June 5, 2018
US investors are feeling restless as the escalating trade spat with China threatens to spill over. Analysts are predicting the tariffs President Trump imposed on Chinese metal imports will push product prices up for US consumers whilst simultaneously eroding the dollar.
Subsequently, the price of gold is estimated to bloat to over $1400 an ounce from $1300 and could break the $2000 barrier in the next 18 months. Find out why here.
The world’s two largest economies began trading blows in April this year when the Trump administration imposed $30bn worth of tax duties in Chinese imports. Beijing responded with tariffs on $3bn worth of American products including food and consumer goods.
Trump is now contemplating $100bn worth of additional tariffs on Chinese goods which would account for a further 20% of imports coming into the US. A full-blown trade war will seriously damage the dollar.
The biggest impact of a trade war will be felt by US businesses which will be deflected onto US consumers. In 2017, 41.83% of imports into the US came from China – worth an estimated $147bn. US businesses rely on a lot of products from China.
A hike on import taxes would mean the FED has no option other than to raise interest rates. However, a rise in wages will not be sufficient to keep up with racing product prices.
Pressure on US debt
Trump’s “America First” policy is designed to encourage more businesses to produce more goods on home soil. However, the impact of manufacturing growth in the US would be limited and will undercut the dollar overseas.
Trump’s protectionist strategy could rebound on steal consumers such as motor vehicles, machinery and construction. Domestic steel prices in the US have already seen an upward trend since the turn of the year. The latest top- tier Ford pickups already exceed $60,000.
Analysts are fearful that political instability could mean inflation spirals out of control. Any escalation of a trade war with China would also irk America’s allies. Canada and Europe have already declared they will protect their own investments and impose tax duties on US imports.
A fallout with their closest partners also puts America’s fiscal deficits under more pressure. Although the US remains the world’s most thriving economy, the Treasury relies on lenders from overseas to fund the countries bulging debt.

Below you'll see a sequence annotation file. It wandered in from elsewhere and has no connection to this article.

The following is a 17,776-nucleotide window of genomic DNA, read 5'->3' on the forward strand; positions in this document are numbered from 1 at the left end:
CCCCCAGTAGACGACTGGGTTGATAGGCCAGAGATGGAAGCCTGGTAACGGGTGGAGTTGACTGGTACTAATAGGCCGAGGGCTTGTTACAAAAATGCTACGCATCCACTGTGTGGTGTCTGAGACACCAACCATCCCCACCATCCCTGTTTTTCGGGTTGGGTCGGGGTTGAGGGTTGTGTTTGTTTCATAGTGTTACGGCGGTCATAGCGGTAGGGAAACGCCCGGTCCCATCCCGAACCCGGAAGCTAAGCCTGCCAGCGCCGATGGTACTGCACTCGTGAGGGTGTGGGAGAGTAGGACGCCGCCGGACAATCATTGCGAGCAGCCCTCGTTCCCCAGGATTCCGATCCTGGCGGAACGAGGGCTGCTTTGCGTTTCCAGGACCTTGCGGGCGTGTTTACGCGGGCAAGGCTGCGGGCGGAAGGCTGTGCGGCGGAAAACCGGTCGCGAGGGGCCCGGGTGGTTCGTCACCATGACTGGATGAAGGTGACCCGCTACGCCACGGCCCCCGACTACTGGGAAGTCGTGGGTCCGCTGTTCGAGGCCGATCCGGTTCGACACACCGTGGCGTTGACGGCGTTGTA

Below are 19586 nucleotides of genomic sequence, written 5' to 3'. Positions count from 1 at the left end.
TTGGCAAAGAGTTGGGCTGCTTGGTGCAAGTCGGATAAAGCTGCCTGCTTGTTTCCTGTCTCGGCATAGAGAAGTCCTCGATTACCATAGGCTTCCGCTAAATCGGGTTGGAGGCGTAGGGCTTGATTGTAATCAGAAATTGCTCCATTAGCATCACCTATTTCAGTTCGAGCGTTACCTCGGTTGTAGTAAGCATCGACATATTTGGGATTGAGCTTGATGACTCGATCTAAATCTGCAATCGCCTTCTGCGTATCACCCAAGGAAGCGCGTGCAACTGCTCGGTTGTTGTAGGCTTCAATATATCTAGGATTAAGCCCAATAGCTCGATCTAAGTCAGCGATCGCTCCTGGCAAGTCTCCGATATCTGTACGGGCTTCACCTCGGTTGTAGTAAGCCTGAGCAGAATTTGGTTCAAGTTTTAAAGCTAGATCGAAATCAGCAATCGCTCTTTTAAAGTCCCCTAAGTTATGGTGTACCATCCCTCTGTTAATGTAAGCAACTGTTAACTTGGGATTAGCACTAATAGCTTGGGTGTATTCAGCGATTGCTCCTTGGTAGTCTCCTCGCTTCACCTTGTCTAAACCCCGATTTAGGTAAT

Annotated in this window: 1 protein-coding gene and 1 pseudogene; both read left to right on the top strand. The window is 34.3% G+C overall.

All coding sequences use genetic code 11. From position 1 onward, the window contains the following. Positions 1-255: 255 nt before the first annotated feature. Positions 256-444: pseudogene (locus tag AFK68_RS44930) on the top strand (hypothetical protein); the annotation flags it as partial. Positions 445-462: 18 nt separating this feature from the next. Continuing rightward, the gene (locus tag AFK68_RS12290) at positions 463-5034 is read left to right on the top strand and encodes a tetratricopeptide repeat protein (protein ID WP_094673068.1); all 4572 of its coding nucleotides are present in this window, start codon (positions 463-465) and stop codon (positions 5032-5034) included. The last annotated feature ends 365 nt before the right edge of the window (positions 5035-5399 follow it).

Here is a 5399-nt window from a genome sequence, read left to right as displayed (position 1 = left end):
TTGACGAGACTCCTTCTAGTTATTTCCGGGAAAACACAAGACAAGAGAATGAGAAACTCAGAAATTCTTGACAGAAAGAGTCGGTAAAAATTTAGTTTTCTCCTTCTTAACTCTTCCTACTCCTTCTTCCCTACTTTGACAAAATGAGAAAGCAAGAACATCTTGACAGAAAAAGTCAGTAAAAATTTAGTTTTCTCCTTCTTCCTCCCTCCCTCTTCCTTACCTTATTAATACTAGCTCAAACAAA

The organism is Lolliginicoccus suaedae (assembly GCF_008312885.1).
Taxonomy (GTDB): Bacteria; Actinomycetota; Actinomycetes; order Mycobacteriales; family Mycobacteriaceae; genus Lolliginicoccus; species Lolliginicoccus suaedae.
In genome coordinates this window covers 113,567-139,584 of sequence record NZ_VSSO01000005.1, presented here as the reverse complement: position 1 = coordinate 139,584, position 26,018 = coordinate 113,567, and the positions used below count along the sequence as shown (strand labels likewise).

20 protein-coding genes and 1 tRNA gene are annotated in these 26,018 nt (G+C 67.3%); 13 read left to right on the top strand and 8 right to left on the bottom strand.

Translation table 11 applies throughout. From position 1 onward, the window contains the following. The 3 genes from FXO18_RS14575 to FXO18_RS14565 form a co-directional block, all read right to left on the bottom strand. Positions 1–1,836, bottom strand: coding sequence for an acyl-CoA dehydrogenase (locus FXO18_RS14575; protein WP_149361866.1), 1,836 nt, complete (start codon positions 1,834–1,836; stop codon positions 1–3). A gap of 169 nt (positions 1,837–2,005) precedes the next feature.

Around 60% of US tax deficit comes from China and Europe – the countries Trump is currently prodding with a trade fork. With fiscal deficits exceeding more than 8% of the gross domestic products over the next two years, US businesses can ill-afford tax hikes on cross-border trading.
Gold prices predicted to surge
Low interest rates imposed by the FED has forced investors into riskier credit loans. As the marketers compete on ultra-low rates, borrowers have profited whilst savers have suffered.
Instead of cutting spending, the Treasury cut taxes and financed revenue shortfalls by adding more debt. As a consequence, the dollar has suffered its worst annual performance in 14 years.
In general, when global confidence in the US dollar wanes, investors turn to gold. A lower dollar may help boost the economy on home soil, but eventually it fires inflation.
If geo-political tensions heat up in the event of a trade war, a bullish gold market with reverse a three year trend of calm. Gold bullion is a commodity you have to own right now. You can’t afford not to!
With current gold prices hovering around the $1300 mark, the yellow metal is not going to be any more affordable in the future. As a matter of fact, gold always rises in price. If Trump imposes more sanctions on China gold prices will almost certainly go up. A meeting between the two heads of state on 12 June is one to watch.
Some experts expect to see gold prices rise sharply and hit the $1400 in a short space of time. A widespread fear of a debasement of the US dollar could push gold prices as high a $2200 over the next 18 months.